THE BASE MIXTURE

Ice cream is a simple combination of dairy products, sweeteners, and flavorings. There are basically two kinds of ice cream: Philadelphia-style, which is made with various combinations of milk, cream, flavorings, and sugar; and custard-based, which is made with egg yolks, sugar, some milk, a lesser amount of cream, and similar flavorings. Custard ice creams, sometimes called French ice creams, are whipped before they are frozen. With the exception of the egg yolks in the custard ice cream, basically the ingredients for both are the same, although the proportions are different.

THE FAT’S WHERE THE FLAVOR AND TEXTURE ARE AT

Ice Cream SundaeWe all love ice cream that is smooth and velvety. Ice cream has to contain a certain amount of butterfat to be so smooth and creamy. The butterfat in ice cream comes from the milk products in the mixture, and the higher the butterfat content, the richer the ice cream. The amount of butterfat in commercial ice cream is regulated by the FDA. For vanilla ice cream, the standard is at least 10 percent; for chocolate ice cream, it is at least 8 percent. Many ice creams that you buy in the store barely reach that minimum, while others reach 15 to 20 percent. When making your own ice cream, you can increase the butterfat content even more, resulting in the smoothest ice cream you’ll ever eat.

If you’re making your own ice cream, here are the ratios you need to follow. There are three cups of heavy cream and one cup of half-and-half in most Philadelphia-style ice cream recipes. There are two cups of heavy cream, one cup of half-and-half, and four egg yolks in most custard-style ice cream recipes. These standards yield ice cream that far surpasses any of the commercial brands, some of which substitute chemical additives, gelatin, and other stabilizers to provide smoothness and body. We don’t believe in better living through chemistry.

ice_cream_kidSmoothness in ice cream is achieved only with some sacrifice. That same butterfat that makes the ice cream so tasty can also be a problem for people with high cholesterol levels. You could reduce the amount of butterfat in the ice cream by substituting half-and-half for the cream and milk for the half-and-half. The problem is that you’ll get an icier ice cream. The ice cream just won’t be as smooth. It tends, especially in home ice cream freezers, to become icy and granular when there’s too much water and not enough fat in the mixture. If you want smoothness, the only solution is to eat very, very good ice cream—and only eat a little bit of it. Ice cream that’s well made (or anything else, for that matter) need not be eaten to excess to be satisfying. In France they serve ice cream in tiny cones. The cones are perhaps an inch and a half in diameter at the widest point. They are perfectly satisfying.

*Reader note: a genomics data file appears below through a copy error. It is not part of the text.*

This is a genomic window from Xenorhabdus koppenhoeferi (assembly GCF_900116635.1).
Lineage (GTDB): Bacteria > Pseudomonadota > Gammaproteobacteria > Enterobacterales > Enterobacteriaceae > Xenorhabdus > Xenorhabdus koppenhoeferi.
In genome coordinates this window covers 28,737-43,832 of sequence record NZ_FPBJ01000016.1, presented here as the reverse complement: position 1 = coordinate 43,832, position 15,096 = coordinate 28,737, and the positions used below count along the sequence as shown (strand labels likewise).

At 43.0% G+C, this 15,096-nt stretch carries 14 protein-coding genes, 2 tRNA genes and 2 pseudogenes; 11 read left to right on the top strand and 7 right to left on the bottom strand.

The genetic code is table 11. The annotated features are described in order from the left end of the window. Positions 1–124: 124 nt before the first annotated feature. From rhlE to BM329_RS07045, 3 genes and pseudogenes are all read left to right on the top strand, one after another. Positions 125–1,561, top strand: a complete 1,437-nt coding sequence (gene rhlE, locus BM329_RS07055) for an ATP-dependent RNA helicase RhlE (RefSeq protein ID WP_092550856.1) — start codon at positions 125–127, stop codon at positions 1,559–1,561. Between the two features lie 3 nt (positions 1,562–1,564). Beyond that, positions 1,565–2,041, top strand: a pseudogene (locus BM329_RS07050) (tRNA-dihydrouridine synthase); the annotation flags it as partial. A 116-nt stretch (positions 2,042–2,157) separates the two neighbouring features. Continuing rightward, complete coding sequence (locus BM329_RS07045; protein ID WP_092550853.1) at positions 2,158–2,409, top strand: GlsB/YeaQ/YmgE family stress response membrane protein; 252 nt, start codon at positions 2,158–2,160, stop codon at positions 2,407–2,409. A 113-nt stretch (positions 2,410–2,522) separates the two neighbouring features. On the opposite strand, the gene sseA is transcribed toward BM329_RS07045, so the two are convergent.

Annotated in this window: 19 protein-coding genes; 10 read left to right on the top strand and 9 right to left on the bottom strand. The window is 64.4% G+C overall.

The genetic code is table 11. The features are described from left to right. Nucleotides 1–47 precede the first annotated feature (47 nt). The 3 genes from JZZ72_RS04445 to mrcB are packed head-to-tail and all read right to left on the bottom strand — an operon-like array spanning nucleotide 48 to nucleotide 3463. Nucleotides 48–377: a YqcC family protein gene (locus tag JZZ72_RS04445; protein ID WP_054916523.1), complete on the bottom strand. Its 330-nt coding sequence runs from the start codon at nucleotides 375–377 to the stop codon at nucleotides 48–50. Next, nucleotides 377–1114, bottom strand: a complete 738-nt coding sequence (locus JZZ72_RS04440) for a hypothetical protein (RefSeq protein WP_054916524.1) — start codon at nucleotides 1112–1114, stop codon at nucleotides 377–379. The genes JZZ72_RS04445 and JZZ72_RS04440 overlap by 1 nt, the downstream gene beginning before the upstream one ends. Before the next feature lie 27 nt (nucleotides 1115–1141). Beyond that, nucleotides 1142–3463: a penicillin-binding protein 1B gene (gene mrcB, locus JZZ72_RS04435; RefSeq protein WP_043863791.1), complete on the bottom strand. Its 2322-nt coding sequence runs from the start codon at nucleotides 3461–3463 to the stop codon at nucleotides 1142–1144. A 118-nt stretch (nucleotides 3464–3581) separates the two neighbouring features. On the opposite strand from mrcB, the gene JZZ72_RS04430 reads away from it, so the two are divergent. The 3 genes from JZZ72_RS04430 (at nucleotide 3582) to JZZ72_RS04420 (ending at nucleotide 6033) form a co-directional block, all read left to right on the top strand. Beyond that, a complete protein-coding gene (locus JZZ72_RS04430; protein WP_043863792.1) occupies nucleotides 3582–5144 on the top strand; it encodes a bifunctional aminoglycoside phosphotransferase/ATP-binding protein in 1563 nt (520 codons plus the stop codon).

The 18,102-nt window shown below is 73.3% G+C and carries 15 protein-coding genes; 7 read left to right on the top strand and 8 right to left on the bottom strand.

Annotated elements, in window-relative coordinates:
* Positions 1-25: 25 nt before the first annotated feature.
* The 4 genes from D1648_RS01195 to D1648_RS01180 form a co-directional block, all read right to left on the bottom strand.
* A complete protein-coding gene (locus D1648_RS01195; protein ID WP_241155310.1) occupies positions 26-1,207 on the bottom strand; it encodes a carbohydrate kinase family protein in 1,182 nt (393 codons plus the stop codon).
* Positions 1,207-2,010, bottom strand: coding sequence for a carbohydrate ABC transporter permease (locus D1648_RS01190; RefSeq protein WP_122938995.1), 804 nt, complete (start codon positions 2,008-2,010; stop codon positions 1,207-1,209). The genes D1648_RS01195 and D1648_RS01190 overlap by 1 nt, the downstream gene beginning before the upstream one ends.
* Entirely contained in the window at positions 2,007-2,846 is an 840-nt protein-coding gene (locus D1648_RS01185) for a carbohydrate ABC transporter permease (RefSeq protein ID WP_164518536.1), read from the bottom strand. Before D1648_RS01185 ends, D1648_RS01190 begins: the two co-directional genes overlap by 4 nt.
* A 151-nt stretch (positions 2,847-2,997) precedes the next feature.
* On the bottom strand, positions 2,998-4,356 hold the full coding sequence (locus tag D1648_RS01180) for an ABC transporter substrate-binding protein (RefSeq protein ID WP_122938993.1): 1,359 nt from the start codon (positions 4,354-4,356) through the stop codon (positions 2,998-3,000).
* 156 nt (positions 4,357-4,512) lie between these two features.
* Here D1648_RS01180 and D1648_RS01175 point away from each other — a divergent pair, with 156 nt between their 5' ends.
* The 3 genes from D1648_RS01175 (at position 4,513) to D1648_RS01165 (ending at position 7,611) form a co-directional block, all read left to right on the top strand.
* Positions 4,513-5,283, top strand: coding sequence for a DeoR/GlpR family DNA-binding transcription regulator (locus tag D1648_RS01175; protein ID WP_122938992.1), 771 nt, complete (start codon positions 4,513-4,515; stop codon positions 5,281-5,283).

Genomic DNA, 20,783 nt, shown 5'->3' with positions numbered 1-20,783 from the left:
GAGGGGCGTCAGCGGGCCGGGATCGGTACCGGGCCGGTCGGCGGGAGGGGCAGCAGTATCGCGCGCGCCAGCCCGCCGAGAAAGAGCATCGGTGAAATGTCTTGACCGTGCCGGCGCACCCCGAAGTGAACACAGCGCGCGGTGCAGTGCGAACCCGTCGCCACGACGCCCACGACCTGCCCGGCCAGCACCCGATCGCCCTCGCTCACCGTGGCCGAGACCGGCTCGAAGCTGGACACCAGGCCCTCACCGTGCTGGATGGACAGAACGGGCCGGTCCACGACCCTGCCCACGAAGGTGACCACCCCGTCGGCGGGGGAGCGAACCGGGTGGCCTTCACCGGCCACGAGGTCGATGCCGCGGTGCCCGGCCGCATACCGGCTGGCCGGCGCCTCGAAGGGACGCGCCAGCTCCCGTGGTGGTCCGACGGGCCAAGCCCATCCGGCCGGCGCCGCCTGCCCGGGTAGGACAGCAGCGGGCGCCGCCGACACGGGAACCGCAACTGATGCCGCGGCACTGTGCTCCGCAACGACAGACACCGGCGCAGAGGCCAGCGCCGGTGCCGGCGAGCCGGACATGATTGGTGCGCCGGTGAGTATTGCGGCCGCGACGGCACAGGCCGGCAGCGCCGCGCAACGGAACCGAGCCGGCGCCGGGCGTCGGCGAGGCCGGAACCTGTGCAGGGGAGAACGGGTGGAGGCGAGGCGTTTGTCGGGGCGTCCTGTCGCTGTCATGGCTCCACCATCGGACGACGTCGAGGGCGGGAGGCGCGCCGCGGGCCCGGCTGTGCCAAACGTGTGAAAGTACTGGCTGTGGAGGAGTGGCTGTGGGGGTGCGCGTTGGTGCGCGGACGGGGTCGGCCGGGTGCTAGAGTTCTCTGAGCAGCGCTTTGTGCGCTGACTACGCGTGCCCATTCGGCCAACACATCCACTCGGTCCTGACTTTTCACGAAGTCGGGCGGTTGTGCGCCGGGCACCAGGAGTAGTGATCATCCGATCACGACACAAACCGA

OVERRUN—IS THAT JUST A LOT OF HOT AIR?

If you simply mixed up a batch of cream, sugar, and flavoring and then froze it, you would get a solid block that you’d have to chip at with a chisel. The mixture has to have some air added as it freezes. This is the second most important factor in making good ice cream. The air lightens the mixture and increases its volume while keeping the cream soft. Too little air makes a solid ice cream; too much results in frozen foam.

Some commercial ice cream makers use an air pump, which pumps air into the mixture as it is being frozen. Home ice cream machines do a similar process mechanically by stirring a small amount of air into the mixture with the beater as it freezes. To some extent you can control the amount of air being incorporated and thus control the density of your ice cream.

The percentage of air that is whipped into ice cream is referred to as “overrun.” The FDA has standards for the weight of ice cream, and these weights are a direct reflection of overrun. A gallon of commercial ice cream must weigh at least 4.5 pounds. The ice cream you make at home will weigh twice that. Some popular brands of ice cream advertise a low overrun—for example a 20% overrun. That means for every 100 ounces of cream mixture, they beat in enough air to produce 120 ounces of frozen ice cream. Try testing this yourself. Hold up two different containers of ice cream at once and notice which is heavier. The heavier one has the lower overrun, which means you’re getting more ice cream and less air for your buck.

INGREDIENTS—ONLY THE BEST WILL DO

It pays to use only the best ingredients. Why spend all that time and effort to make something that is second rate? If you want second-rate ice cream, you can find that easily at the store. Go that route and along with second-rate taste, you’ll get junk like homogenizers, stabilizers, and emulsifiers; corn syrups instead of sugar; and artificial flavors instead of real flavors. The freezing process tends to bring out all the imperfections in ingredients. If you compromise on quality here, you’ll taste it later.